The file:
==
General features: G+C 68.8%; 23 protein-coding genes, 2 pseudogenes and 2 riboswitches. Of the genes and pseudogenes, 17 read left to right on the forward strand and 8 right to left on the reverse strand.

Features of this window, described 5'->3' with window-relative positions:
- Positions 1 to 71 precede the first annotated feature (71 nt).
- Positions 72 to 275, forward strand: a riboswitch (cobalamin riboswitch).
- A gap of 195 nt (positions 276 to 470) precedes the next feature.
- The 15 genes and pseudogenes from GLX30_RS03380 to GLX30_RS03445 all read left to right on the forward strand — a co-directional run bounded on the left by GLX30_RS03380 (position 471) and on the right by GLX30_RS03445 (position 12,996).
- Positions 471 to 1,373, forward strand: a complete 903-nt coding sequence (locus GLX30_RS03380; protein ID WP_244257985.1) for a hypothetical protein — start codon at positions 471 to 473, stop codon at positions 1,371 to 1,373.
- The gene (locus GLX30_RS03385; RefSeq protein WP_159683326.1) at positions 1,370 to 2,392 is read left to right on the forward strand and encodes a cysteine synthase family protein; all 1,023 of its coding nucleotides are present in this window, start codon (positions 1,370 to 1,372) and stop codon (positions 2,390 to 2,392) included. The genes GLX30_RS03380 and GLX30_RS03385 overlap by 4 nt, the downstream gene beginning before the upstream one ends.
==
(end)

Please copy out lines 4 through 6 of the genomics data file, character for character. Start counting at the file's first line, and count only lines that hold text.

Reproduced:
- Positions 72 to 275, forward strand: a riboswitch (cobalamin riboswitch).
- A gap of 195 nt (positions 276 to 470) precedes the next feature.
- The 15 genes and pseudogenes from GLX30_RS03380 to GLX30_RS03445 all read left to right on the forward strand — a co-directional run bounded on the left by GLX30_RS03380 (position 471) and on the right by GLX30_RS03445 (position 12,996).